This is a subject to which we must give heed. We must guard against the sins of this degenerate age. We must stand aloof from everything that savors of commonness and undue familiarity. God condemns it. It is forbidden ground, upon which it is unsafe to set the feet. Every word and action should tend to elevate, refine, and ennoble the character. There is sin in thoughtlessness about such matters. The apostle Paul exhorted Timothy to diligence and thoroughness in his ministry, and urged him to meditate upon those things that were pure and excellent, that his profiting might appear unto all. The same counsel is greatly needed by young men of the present age. Thoughtful consideration is essential. If men would only think more, and act less impulsively, they would meet with much greater success in their labors. We are handling subjects of infinite importance, and we cannot afford to weave into our work our own defects of character. We want to represent the character of Christ. RH November 10, 1885, par. 12

Women are too often tempters. On one pretense or another, they engage the attention of married or unmarried men, and lead them on till they transgress the law of God, till their usefulness is ruined and their souls jeopardized. The history of Joseph is left on record for the benefit of all who like him are tempted. He was firm as a rock to principle, and answered the tempter, “How can I do this great wickedness, and sin against God!” Moral power like his is what is now needed. If women would only elevate their lives and become workers with Christ, there would be less danger through their influence; but with their present feelings of unconcern in regard to home responsibilities, and in regard to the claims that God has upon them, their influence is often strong in the wrong direction, their powers are dwarfed, and their work does not bear the divine impress. They are not home missionaries, neither are they missionaries away from home; and frequently home, precious home, is a desolation. RH November 10, 1885, par. 13

Let every one who professes Christ, seek to overcome all unmanliness, all weakness and folly. Some men never grow up to the full stature of men in Christ Jesus. They are childish and self-indulgent. Humble piety would correct all this. Pure religion possesses no characteristics of childish self-indulgence. It is honorable in the highest degree. Then let not one of those who have enlisted as soldiers of Christ be ready to faint in the day of trial. All should feel that they have earnest work to do to elevate their fellow-men. Not one has a right to rest from the warfare of making virtue desirable and vice hated. There is no rest for the living Christian this side of the eternal world. To obey God's commandments is to do right and only right. This is Christian manliness. But many need to take frequent lessons from the life of Christ, who is the author and finisher of our faith. “Consider him who endured such contradiction of sinners against himself, lest ye be wearied and faint in your minds. Ye have not yet resisted unto blood, striving against sin.” You are to show a growth in the Christian graces. By manifesting meekness under provocation, and growing away from low earthliness, you give evidence that you have an indwelling Saviour. Every thought, word, and deed attracts men to Jesus rather than to self. There is a great amount of work to be done, and but little time in which to do it. Let your life work be to inspire all with the thought that they have a work to do for Christ. Wherever there are duties to be done which but few understand because they do not want to see their life work, accept them, and do them. RH November 10, 1885, par. 14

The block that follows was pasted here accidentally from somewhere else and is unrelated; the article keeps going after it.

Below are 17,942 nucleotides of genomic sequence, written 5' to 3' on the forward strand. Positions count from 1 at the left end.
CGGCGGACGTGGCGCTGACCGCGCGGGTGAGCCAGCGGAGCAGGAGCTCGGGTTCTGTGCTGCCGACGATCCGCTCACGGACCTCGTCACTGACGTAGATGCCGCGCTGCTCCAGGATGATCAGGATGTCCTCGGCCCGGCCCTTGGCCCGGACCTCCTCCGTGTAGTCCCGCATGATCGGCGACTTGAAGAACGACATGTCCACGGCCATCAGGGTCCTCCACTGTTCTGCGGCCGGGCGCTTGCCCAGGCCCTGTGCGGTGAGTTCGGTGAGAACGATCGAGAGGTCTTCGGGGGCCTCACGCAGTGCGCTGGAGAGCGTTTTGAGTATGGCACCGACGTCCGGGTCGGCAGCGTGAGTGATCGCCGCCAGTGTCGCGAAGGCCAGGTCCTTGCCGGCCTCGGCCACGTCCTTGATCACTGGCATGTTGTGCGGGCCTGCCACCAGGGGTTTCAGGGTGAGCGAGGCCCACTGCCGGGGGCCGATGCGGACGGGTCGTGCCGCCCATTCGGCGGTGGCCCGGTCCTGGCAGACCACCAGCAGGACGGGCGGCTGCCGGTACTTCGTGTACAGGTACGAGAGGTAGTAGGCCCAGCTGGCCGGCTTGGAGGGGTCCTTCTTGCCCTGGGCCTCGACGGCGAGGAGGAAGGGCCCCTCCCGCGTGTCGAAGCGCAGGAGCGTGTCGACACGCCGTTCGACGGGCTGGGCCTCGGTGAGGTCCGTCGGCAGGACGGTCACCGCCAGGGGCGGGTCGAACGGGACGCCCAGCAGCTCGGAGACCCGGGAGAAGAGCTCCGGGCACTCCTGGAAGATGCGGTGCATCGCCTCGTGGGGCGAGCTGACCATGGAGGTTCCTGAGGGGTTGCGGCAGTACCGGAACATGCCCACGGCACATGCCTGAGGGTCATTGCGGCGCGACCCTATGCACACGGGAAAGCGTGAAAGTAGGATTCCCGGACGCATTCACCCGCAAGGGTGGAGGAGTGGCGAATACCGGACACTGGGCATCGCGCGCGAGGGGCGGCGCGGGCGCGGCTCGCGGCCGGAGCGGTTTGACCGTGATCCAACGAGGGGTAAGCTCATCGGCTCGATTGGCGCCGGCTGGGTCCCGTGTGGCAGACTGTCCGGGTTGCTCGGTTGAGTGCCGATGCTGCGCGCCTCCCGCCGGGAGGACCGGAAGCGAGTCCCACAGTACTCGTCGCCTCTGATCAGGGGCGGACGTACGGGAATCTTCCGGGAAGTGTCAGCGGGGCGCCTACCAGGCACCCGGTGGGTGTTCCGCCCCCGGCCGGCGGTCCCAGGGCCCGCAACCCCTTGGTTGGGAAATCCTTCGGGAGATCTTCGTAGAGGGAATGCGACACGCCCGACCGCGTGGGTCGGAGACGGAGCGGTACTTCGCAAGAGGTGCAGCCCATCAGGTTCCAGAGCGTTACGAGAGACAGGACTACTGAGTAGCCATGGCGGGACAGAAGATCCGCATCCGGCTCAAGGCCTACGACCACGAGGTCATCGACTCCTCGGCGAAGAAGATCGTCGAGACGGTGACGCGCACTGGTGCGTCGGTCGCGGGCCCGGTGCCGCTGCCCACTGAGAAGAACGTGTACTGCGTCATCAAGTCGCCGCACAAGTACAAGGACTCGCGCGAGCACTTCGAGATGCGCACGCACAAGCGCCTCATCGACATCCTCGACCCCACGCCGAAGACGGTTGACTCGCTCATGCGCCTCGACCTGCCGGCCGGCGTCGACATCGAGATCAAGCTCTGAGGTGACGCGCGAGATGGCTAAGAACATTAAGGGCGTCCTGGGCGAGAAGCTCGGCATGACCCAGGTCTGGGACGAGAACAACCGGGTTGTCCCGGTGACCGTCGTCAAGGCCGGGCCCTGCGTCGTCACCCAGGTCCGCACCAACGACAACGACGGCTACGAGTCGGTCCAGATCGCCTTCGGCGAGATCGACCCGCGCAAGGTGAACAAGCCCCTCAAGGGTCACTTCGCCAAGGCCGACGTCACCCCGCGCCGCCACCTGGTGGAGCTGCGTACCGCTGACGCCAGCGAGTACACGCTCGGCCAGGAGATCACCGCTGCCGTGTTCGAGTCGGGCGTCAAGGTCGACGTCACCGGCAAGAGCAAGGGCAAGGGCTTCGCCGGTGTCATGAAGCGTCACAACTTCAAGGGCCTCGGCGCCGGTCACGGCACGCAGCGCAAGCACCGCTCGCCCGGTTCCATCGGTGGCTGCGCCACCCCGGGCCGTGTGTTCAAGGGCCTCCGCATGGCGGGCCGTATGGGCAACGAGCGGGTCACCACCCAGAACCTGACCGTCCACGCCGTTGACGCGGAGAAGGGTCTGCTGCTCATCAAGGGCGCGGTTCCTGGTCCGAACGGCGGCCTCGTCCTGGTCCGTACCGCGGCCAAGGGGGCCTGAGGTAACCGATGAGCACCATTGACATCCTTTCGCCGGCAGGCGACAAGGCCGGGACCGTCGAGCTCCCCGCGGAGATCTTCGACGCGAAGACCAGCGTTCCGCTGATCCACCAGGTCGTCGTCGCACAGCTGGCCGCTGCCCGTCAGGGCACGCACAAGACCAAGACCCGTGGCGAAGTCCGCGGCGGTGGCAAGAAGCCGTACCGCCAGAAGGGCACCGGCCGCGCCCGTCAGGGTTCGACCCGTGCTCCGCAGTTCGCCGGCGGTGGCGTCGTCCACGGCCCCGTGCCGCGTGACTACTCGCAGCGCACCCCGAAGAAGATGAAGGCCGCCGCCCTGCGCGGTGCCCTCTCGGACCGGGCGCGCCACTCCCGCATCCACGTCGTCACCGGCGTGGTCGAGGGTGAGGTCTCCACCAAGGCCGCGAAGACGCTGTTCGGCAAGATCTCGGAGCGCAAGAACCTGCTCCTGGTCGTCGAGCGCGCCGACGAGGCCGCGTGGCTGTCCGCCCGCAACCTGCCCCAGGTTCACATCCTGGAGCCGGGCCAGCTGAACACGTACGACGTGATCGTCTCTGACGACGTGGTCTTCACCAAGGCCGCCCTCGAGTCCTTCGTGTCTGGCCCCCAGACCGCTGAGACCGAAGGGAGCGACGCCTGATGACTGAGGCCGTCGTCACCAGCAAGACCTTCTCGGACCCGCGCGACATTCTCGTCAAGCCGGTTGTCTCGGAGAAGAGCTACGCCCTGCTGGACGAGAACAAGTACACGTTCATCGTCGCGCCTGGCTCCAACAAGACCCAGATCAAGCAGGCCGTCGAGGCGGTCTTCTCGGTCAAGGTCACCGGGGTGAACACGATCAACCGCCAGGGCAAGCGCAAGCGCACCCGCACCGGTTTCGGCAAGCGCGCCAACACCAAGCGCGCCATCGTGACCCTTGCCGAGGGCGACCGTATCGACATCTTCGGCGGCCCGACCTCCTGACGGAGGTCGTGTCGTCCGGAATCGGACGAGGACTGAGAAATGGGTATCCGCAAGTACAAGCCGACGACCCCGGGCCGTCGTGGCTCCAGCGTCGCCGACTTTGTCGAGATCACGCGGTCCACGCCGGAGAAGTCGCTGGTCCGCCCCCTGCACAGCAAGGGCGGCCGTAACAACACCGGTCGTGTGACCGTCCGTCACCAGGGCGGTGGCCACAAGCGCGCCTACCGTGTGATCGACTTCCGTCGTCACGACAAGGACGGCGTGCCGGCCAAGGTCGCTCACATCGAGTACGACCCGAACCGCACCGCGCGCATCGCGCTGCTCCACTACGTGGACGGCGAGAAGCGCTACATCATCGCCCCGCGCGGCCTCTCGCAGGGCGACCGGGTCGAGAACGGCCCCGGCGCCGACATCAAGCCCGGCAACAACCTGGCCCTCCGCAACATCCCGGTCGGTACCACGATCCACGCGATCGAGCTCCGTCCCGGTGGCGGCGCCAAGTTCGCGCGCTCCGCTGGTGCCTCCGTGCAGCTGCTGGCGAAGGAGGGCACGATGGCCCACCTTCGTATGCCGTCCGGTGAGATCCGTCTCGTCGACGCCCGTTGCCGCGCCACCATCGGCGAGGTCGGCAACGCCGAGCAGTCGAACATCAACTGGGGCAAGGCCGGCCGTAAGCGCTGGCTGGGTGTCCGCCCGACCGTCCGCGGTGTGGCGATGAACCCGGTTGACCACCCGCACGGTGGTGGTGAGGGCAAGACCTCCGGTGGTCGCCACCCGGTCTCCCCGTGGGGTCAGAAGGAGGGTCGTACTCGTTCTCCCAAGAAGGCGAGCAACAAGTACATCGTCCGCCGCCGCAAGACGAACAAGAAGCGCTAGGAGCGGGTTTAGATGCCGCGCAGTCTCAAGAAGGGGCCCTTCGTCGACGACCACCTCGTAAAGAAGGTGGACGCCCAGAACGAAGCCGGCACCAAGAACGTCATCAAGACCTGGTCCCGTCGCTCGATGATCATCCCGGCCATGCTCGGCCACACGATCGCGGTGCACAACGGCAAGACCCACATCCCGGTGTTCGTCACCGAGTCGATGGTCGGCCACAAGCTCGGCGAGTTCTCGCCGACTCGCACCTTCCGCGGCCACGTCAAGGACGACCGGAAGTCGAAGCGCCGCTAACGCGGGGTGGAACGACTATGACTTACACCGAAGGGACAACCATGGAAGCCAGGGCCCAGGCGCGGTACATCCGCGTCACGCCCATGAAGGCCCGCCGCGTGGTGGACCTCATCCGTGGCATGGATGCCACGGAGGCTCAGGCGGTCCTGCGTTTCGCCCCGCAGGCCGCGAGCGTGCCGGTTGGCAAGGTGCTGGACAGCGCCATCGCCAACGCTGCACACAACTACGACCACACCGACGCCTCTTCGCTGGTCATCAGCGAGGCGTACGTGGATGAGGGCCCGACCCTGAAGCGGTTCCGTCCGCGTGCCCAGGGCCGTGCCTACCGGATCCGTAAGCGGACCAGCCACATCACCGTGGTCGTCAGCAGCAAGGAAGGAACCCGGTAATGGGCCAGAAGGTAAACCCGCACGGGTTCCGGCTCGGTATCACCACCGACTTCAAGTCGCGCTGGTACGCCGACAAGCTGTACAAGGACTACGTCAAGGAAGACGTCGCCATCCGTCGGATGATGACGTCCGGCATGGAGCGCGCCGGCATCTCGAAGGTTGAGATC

Again I urge upon you the necessity of purity in every thought, in every word, in every action. We have an individual accountability to God, an individual work which no one can do for us. It is to make the world better by precept, personal effort, and example. While we should cultivate sociability, let it not be merely for amusement, but for a purpose. There are souls to save. Come near to them by personal effort. Open your doors to young men who are exposed to temptation. Evil invites them on every hand. Seek to interest them. If they are full of faults, seek to correct these errors. Do not hold yourselves aloof from them, but come close to them. Bring them to your firesides; invite them to your family altars. There is work that thousands need to have done for them. Every tree in Satan's garden is hung with tempting, poisonous fruit, and a woe is pronounced upon every one who plucks and eats. Let us remember the claims of God upon us to make the path to heaven clear and bright and attractive, that we may win souls away from Satan's destructive enchantments. God has given us reason, to be used for a noble purpose. We are here as probationers for the next life. It is too solemn a period for any of us to be careless or move in uncertainty. Our intercourse with others should be characterized by sobriety and heavenly-mindedness. Our conversation should be upon heavenly things. “Then they that feared the Lord spake often one to another; and the Lord hearkened, and heard it; and a book of remembrance was written before him for those that feared the Lord, and that thought upon his name. And they shall be mine, saith the Lord of hosts, in that day when I make up my jewels, and I will spare them, as a man spareth his own son that serveth him.” When the conversation is of a cheap character, and savors of an earnest reaching out after human sympathy and human appreciation, it springs from love-sick sentimentalism, and neither the youth nor the men with gray hairs are secure. RH November 10, 1885, par. 15